Ascend: Series Introduction

Emotion. Feeling. Sensation. Experience. What role do these play in the Christian life? We may push away emotion, experience, and feeling as too easily deceived by present circumstances, but the Psalms show us that God created us as emotional beings. Although we should avoid emotionalism, where our emotions drive our view of God, we also must avoid the opposite of this state, a stoic view of God and theology, where we grow in knowledge but our knowledge doesn’t affect our emotions or experience with God1. The Psalms show us a healthy middle ground, and this is where this particular set of Psalms, the Songs of Ascent (Ps. 120-134), come into play. 

It was May 24th, 2020. Our church had paused in-person worship for nine-weeks as we were gaining understanding of the COVID-19 pandemic. May 24th marked our first time gathering back in-person. We took a one week break from our series in the Gospel of Mark to praise God for gathering His people back together. Psalm 134 was the passage selected for this momentous occasion. It is the final Song of Ascent. This section of the Psalms piqued my interest. Questions circled my mind. What is this collection of poems? What is the purpose? Why are they so varied? It was at this point I concluded, we needed to teach a series through this group of Psalms. Fast forward to February 2022 and here we are. 

The Songs of Ascent are believed to have been a select group of Psalms gathered together for the purpose of being recited as God’s people journeyed. We’re not entirely sure if the journey was one coming back from Babylonian captivity, or the pilgrimage to Jerusalem for various festivals. We do know that they were the source of lament, praise, and anticipation as God’s people traveled along the way.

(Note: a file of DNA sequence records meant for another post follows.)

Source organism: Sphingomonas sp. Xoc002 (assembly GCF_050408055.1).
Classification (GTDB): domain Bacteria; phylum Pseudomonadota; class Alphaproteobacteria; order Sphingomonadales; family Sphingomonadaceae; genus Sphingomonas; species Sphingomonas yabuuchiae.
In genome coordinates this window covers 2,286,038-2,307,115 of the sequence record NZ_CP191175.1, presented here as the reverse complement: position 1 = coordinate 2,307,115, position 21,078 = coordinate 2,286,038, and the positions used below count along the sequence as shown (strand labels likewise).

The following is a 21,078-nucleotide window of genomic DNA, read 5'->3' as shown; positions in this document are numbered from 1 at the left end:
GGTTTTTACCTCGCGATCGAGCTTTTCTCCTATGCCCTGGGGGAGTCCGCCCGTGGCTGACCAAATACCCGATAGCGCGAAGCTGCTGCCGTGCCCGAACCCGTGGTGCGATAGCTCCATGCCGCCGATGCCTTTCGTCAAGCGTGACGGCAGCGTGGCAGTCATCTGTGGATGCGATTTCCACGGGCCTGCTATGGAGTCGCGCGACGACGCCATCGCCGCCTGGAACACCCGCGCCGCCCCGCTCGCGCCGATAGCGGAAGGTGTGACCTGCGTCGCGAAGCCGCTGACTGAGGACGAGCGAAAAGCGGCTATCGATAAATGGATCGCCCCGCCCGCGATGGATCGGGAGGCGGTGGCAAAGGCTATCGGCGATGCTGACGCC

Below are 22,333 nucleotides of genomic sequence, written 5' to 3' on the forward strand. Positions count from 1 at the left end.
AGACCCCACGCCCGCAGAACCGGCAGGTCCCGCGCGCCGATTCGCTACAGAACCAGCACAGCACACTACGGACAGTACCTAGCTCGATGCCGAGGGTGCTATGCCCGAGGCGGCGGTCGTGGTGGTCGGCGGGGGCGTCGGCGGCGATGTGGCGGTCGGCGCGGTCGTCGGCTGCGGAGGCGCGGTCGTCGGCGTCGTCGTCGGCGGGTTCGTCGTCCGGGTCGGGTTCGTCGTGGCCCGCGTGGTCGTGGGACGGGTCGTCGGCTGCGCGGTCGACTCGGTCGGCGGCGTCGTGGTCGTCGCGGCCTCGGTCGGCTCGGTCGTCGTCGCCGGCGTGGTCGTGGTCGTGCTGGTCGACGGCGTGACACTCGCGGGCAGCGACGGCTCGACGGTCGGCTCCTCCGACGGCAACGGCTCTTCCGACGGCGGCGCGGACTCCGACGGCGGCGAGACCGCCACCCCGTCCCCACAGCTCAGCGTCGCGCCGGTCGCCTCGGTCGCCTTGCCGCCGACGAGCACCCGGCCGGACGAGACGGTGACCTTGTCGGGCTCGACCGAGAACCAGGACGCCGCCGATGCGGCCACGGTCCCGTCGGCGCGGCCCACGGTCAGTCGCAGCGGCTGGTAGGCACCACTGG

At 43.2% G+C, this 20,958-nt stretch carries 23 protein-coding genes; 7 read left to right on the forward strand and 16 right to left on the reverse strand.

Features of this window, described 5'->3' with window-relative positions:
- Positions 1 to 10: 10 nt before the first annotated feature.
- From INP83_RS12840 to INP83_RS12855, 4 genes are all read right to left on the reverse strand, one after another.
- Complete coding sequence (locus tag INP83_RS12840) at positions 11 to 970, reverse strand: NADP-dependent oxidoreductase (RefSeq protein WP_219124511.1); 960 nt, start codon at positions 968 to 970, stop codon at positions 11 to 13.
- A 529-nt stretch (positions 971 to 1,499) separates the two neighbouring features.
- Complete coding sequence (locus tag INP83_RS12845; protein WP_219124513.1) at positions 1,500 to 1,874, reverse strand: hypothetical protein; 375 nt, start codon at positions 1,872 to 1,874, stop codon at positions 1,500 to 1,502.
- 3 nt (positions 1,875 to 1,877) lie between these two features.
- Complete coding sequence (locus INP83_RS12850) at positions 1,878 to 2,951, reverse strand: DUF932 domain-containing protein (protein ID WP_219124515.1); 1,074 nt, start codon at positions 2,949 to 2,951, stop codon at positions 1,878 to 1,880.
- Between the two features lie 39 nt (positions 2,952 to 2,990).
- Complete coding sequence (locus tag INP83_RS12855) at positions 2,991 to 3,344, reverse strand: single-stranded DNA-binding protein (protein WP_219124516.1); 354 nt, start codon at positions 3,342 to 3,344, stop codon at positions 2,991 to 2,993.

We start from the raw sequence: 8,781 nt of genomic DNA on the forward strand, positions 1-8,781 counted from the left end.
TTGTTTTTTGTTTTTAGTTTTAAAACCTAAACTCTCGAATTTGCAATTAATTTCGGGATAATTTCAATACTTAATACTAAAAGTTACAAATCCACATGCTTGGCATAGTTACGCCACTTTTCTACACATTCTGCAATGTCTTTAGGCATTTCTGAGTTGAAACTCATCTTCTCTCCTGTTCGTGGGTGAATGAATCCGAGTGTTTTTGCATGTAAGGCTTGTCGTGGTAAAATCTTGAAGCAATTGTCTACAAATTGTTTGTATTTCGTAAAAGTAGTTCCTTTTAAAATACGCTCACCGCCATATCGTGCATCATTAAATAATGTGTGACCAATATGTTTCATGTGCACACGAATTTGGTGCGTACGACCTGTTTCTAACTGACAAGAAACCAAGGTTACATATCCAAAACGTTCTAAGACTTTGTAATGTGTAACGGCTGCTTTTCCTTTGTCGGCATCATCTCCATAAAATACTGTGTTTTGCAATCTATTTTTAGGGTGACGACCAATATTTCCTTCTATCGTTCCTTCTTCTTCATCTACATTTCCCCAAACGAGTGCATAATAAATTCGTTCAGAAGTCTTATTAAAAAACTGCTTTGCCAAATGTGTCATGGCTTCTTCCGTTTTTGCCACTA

This grouping captures the full gamut of life experience. From deception, to displacement, to blessing, to anticipation of the ending, they remind us that we are on a journey. We are heading somewhere. We have our eyes fixed on a better end. But, we still live in the present Kingdom tension of the already but not yet. Salvation has come through Jesus, but we still struggle with sin. God’s Kingdom has been inaugurated, but darkness still appears to be “winning.” In this journey we cry out, we groan, and we praise. 

My hope is that we learn and appreciate the role of emotion and experience in the Christian life. I hope that these Psalms will deepen your love for Christ, His Church, and your relationship with Him, all in anticipation of the trials and triumph that accompany the journey of life. As we make our pilgrimage we will be mindful of the ending, the time where we declare, “Come, bless the Lord, all you servants of the Lord” (Ps. 134:1).

  1. Joe Thorn, “Don’t Pursue Feelings, Pursue Christ.”

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